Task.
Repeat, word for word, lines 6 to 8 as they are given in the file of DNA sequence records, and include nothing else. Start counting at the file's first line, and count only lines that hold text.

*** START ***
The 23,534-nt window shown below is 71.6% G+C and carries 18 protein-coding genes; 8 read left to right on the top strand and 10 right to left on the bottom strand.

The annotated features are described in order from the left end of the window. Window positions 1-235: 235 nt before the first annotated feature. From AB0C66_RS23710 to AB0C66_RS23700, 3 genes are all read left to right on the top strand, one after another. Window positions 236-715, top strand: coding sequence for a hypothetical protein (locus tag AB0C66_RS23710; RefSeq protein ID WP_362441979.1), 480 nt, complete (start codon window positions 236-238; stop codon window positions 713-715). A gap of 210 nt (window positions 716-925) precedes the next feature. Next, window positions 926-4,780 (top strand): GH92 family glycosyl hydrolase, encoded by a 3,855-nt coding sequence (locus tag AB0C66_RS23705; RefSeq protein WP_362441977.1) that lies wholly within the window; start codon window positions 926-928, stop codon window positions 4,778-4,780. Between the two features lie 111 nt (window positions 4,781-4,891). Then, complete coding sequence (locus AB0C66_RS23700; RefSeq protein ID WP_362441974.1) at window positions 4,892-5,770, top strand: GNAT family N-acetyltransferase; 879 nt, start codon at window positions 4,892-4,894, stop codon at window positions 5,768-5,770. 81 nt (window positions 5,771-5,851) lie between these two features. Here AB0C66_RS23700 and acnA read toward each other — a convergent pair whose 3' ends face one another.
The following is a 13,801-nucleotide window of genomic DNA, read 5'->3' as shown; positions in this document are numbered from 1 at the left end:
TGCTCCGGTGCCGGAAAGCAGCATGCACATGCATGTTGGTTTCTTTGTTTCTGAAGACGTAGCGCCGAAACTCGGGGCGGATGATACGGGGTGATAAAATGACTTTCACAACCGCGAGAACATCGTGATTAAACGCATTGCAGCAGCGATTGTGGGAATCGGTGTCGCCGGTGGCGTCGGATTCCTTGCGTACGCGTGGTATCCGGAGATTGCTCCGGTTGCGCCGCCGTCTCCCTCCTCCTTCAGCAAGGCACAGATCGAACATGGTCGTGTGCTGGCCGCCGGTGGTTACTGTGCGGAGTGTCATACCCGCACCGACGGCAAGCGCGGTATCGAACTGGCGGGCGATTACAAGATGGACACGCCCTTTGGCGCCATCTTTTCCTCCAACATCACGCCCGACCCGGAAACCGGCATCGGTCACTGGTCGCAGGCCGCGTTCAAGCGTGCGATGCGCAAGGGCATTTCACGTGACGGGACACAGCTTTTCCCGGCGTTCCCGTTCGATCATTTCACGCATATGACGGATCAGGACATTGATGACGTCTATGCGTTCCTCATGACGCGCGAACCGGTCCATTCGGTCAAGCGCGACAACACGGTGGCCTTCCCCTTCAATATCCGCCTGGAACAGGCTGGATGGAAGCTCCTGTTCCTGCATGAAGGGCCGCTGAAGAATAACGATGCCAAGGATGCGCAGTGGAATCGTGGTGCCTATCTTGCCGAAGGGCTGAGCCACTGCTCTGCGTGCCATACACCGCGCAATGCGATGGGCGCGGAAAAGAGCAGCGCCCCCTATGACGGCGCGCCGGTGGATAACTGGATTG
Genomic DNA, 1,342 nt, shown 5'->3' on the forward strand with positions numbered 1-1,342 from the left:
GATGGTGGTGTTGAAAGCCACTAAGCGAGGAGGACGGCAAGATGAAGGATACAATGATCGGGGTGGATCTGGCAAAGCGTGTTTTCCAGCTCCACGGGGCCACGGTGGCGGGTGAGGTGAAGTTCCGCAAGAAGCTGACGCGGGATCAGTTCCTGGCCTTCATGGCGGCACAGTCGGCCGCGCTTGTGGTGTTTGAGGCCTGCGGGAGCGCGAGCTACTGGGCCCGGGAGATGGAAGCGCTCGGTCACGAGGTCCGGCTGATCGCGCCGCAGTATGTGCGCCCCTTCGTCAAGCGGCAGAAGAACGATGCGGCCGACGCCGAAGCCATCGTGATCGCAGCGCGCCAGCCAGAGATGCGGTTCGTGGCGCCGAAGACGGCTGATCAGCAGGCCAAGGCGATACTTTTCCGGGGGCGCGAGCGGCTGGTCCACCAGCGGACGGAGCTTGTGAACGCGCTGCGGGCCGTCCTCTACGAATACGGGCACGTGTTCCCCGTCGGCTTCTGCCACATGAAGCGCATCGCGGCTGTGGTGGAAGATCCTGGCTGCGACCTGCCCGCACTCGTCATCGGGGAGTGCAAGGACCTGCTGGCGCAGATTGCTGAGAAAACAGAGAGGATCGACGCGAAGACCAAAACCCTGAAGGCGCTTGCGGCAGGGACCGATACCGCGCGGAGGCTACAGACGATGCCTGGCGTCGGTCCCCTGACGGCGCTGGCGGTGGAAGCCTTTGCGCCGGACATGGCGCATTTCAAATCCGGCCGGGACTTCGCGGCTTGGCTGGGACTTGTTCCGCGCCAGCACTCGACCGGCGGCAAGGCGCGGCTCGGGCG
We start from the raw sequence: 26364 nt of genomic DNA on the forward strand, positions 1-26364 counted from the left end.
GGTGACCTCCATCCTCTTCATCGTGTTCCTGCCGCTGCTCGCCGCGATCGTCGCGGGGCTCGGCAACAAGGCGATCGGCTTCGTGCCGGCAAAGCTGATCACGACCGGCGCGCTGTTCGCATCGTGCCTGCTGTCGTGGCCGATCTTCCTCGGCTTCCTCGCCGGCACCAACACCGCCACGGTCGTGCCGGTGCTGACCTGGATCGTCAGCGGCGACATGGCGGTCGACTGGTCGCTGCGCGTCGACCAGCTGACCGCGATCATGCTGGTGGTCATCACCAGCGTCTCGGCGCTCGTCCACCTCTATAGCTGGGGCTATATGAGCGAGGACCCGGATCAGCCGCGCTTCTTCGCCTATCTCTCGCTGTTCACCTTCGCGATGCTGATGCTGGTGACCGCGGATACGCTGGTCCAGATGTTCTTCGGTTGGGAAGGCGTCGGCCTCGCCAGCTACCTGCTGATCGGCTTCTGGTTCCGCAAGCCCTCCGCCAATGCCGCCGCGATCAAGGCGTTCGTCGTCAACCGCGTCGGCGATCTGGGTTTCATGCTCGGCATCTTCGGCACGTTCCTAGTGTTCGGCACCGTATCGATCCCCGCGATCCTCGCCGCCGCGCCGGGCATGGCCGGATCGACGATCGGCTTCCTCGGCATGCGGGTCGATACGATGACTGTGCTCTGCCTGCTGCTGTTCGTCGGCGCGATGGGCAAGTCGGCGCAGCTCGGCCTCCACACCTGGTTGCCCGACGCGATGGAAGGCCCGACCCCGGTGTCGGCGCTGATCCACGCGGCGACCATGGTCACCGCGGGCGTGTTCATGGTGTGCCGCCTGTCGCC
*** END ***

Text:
GATGGTGGTGTTGAAAGCCACTAAGCGAGGAGGACGGCAAGATGAAGGATACAATGATCGGGGTGGATCTGGCAAAGCGTGTTTTCCAGCTCCACGGGGCCACGGTGGCGGGTGAGGTGAAGTTCCGCAAGAAGCTGACGCGGGATCAGTTCCTGGCCTTCATGGCGGCACAGTCGGCCGCGCTTGTGGTGTTTGAGGCCTGCGGGAGCGCGAGCTACTGGGCCCGGGAGATGGAAGCGCTCGGTCACGAGGTCCGGCTGATCGCGCCGCAGTATGTGCGCCCCTTCGTCAAGCGGCAGAAGAACGATGCGGCCGACGCCGAAGCCATCGTGATCGCAGCGCGCCAGCCAGAGATGCGGTTCGTGGCGCCGAAGACGGCTGATCAGCAGGCCAAGGCGATACTTTTCCGGGGGCGCGAGCGGCTGGTCCACCAGCGGACGGAGCTTGTGAACGCGCTGCGGGCCGTCCTCTACGAATACGGGCACGTGTTCCCCGTCGGCTTCTGCCACATGAAGCGCATCGCGGCTGTGGTGGAAGATCCTGGCTGCGACCTGCCCGCACTCGTCATCGGGGAGTGCAAGGACCTGCTGGCGCAGATTGCTGAGAAAACAGAGAGGATCGACGCGAAGACCAAAACCCTGAAGGCGCTTGCGGCAGGGACCGATACCGCGCGGAGGCTACAGACGATGCCTGGCGTCGGTCCCCTGACGGCGCTGGCGGTGGAAGCCTTTGCGCCGGACATGGCGCATTTCAAATCCGGCCGGGACTTCGCGGCTTGGCTGGGACTTGTTCCGCGCCAGCACTCGACCGGCGGCAAGGCGCGGCTCGGGCG
We start from the raw sequence: 26364 nt of genomic DNA on the forward strand, positions 1-26364 counted from the left end.
GGTGACCTCCATCCTCTTCATCGTGTTCCTGCCGCTGCTCGCCGCGATCGTCGCGGGGCTCGGCAACAAGGCGATCGGCTTCGTGCCGGCAAAGCTGATCACGACCGGCGCGCTGTTCGCATCGTGCCTGCTGTCGTGGCCGATCTTCCTCGGCTTCCTCGCCGGCACCAACACCGCCACGGTCGTGCCGGTGCTGACCTGGATCGTCAGCGGCGACATGGCGGTCGACTGGTCGCTGCGCGTCGACCAGCTGACCGCGATCATGCTGGTGGTCATCACCAGCGTCTCGGCGCTCGTCCACCTCTATAGCTGGGGCTATATGAGCGAGGACCCGGATCAGCCGCGCTTCTTCGCCTATCTCTCGCTGTTCACCTTCGCGATGCTGATGCTGGTGACCGCGGATACGCTGGTCCAGATGTTCTTCGGTTGGGAAGGCGTCGGCCTCGCCAGCTACCTGCTGATCGGCTTCTGGTTCCGCAAGCCCTCCGCCAATGCCGCCGCGATCAAGGCGTTCGTCGTCAACCGCGTCGGCGATCTGGGTTTCATGCTCGGCATCTTCGGCACGTTCCTAGTGTTCGGCACCGTATCGATCCCCGCGATCCTCGCCGCCGCGCCGGGCATGGCCGGATCGACGATCGGCTTCCTCGGCATGCGGGTCGATACGATGACTGTGCTCTGCCTGCTGCTGTTCGTCGGCGCGATGGGCAAGTCGGCGCAGCTCGGCCTCCACACCTGGTTGCCCGACGCGATGGAAGGCCCGACCCCGGTGTCGGCGCTGATCCACGCGGCGACCATGGTCACCGCGGGCGTGTTCATGGTGTGCCGCCTGTCGCC